Tuesday, 23 January, 2018

Tunisia plans to increase support for poor families

Tunisia: minister, calm restored across country Anti-Austerity Protests Simmer in Tunisia
Melinda Barton | 14 January, 2018, 13:14

The Tunisian government on Saturday announced a social reforms package aimed at improving care for the needy and increasing access to health care following a wave of anti-austerity protests.

Tunisian authorities arrested another 150 people including local opposition leaders over unrest against price and tax rises that prompted troop deployments to restive towns, and activists called for renewed rallies at the weekend.

Checks by the United Nations has revealed that no less than 770 protesters have been arrested by Tunisian authorities after almost a week of demonstrations over plans to raise tax and basic goods.

According to Chibani, 97 police officers have been injured and 88 police vehicles damaged since protests broke out, TAP reported.

"Thirty-one and half per cent of those arrested are between the ages of 15 and 20, 54.9 per cent between the ages 20 and 30 and 11.7 per cent are between 31 and 40". Several police stations have been set on fire.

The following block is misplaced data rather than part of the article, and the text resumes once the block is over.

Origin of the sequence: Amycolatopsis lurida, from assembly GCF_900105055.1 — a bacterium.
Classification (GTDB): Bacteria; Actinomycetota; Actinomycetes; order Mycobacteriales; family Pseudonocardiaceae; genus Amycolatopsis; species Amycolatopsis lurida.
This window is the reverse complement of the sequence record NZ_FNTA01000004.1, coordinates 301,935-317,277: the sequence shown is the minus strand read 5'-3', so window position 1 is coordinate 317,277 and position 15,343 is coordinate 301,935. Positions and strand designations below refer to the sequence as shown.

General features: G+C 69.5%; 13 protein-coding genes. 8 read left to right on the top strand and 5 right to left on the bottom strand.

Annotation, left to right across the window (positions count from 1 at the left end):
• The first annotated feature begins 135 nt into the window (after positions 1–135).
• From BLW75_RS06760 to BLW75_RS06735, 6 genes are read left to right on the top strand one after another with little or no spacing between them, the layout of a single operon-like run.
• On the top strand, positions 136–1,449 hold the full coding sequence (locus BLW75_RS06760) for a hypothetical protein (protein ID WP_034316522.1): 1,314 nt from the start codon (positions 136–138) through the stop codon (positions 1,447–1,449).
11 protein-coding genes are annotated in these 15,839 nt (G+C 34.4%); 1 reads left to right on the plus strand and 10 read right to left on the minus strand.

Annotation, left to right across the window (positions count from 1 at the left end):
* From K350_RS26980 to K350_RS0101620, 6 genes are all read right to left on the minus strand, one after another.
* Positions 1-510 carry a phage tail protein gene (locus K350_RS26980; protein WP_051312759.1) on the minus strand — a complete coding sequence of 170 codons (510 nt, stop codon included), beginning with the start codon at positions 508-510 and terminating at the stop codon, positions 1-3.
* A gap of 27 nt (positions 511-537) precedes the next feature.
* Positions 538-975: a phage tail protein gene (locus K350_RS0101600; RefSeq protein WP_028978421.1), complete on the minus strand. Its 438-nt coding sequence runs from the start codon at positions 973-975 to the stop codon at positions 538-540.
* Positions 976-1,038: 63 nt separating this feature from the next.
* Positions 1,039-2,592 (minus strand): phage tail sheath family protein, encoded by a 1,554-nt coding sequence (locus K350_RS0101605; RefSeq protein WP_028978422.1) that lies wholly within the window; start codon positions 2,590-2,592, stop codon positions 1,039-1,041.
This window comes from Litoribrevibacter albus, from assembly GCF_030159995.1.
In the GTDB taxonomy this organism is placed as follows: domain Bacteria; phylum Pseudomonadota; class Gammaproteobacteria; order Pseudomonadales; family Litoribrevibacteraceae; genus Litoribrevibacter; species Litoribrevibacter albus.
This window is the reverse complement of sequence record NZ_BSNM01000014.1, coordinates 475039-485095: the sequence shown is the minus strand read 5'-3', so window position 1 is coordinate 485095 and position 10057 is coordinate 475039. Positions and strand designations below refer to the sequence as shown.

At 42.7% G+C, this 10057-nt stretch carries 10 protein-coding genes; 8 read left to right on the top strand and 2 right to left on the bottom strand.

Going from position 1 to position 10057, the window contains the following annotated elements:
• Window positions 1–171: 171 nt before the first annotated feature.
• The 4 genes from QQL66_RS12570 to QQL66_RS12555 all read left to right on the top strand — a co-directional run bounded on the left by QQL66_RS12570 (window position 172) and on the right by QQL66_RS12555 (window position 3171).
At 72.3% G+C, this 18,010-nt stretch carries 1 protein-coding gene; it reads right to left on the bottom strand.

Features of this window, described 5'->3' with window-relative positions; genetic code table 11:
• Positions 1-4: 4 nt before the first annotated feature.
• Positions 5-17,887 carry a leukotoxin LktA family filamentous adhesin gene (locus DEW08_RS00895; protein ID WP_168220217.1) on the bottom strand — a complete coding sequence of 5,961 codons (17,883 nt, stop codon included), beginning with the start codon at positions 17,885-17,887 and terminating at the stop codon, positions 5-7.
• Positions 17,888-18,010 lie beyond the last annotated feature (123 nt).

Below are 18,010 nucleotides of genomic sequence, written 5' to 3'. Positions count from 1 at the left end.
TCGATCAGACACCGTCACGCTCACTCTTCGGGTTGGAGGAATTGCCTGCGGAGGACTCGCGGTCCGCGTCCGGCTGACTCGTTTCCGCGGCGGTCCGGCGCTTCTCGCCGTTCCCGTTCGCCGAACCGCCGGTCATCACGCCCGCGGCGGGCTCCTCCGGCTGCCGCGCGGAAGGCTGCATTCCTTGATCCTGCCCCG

President Beji Caid Essebsi will on Sunday visit the protest-hit poor district of Ettadhamen in the capital Tunis, make a speech and open a cultural centre, an official said.

Incidents of vandalism dropped sharply on Thursday night, Chibani said. The government has vowed not to back down on the austerity measures, taken to satisfy foreign lenders.

"This will concern about 250,000 families", Trabelsi said.

"The authorities must ensure that those exercising their rights to freedom of expression and peaceful assembly are not prevented from doing so", Rupert Colville, spokesperson of the Office of the UN High Commissioner for Human Rights told reporters in Geneva, Switzerland.

Colville also urged those taking to the streets to exercise restraint and remain calm. The International Monetary Funds says Tunisia is committed to "decisive action" to reform its economy before the IMF reviews the payment of its next loan tranche. The anti-austerity youth movement is named Fech Nestannow, which translates as "What are we waiting for?"

While Tunisia is widely seen as the only democratic success story among "Arab Spring" nations, it has also had nine governments since the overthrow of authoritarian leader Zine El-Abidine Ben Ali, none of which have been able to deal with growing economic problems.